Critic Reviews



Based on 10 critic reviews provided by Metacritic.com
The Big Easy is one of the richest American films of the year. It also happens to be a great thriller.
The film's strength is director Jim McBride's seemingly easy way of presenting us with a New Orleans that is more malevolent and intoxicating than the tourist trap that some think it to be.
The Big Easy, starring Ellen Barkin and Dennis Quaid, is the sexiest, most companionable movie of the summer. Set in New Orleans, it's an amiable, loping, goof of a movie, with charm to burn and not a thought in its head.
Eventually the film's suspense underpinnings take over its personal story, yet that tension Quaid and Barkin generate still holds.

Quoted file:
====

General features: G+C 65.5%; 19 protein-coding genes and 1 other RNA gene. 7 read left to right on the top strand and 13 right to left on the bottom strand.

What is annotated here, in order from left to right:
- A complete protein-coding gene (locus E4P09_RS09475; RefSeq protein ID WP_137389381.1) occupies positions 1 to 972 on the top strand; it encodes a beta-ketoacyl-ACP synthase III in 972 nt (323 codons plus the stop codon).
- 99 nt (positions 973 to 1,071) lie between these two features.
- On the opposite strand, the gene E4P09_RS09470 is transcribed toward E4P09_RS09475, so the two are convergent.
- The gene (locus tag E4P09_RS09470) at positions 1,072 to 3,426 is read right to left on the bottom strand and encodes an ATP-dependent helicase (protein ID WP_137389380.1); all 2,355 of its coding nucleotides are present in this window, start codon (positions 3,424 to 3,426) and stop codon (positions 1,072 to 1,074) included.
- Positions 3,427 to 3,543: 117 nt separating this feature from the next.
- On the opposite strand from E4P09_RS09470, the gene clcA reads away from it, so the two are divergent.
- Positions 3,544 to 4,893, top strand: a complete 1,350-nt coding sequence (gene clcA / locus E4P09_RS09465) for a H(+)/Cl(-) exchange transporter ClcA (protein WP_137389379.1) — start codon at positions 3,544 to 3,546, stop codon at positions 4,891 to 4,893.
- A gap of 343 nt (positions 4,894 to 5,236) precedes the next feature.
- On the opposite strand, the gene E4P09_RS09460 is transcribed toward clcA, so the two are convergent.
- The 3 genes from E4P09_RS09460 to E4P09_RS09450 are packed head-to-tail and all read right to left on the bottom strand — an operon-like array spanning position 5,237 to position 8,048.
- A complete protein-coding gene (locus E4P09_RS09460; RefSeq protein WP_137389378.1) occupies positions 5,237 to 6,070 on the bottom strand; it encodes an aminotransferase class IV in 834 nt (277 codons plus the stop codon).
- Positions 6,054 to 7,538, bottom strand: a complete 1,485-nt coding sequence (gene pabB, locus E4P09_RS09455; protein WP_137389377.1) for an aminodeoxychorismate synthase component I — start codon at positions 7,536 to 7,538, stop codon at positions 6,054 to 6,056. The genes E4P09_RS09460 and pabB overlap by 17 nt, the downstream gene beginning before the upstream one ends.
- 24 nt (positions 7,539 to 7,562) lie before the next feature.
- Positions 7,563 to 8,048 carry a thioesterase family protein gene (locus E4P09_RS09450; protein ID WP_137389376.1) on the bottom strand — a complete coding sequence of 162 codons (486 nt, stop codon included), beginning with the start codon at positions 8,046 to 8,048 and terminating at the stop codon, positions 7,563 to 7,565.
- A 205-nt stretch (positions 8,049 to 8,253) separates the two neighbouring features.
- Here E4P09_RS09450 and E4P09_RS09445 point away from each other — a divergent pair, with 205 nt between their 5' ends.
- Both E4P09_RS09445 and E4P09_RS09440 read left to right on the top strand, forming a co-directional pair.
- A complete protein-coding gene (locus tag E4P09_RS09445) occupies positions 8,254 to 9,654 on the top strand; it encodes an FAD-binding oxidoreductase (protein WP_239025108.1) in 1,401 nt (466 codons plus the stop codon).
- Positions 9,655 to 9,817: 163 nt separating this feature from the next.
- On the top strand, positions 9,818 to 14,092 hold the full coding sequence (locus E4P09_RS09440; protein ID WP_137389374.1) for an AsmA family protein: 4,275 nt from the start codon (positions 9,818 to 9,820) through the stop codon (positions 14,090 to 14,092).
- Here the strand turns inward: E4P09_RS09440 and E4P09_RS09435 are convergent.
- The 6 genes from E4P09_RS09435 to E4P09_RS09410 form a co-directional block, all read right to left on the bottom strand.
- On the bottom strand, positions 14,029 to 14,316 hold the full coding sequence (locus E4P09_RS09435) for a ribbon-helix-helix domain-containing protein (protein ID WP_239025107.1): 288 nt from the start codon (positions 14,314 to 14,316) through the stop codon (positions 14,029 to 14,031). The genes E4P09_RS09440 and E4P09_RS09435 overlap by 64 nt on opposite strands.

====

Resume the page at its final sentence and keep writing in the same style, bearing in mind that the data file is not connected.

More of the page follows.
The Big Easy is as atmospheric as they come, but -- surprise! -- it's also sharp and swift. Plus, it has ample amounts of chemistry -- the steamy, sexy kind.
The Big Easy is an extremely enjoyable (and well-lubricated) vehicle for two actors who aren't quite yet stars, but should be.
Colorful Cajun noir, spicy, romantic, efficient.
A movie that manages to be atmospherically rich while also satisfying the slash-crash imperatives of the police-action genre.
Until conventional plot contrivances begin to spoil the fun, The Big Easy is a snappy, sassy battle of the sexes in the guise of a melodrama about police corruption.
The screenplay, by Daniel Petrie Jr. and Jack Baran, has a number of funny lines and situations, but the end result looks fiddled with by people attempting to ''fix'' things.

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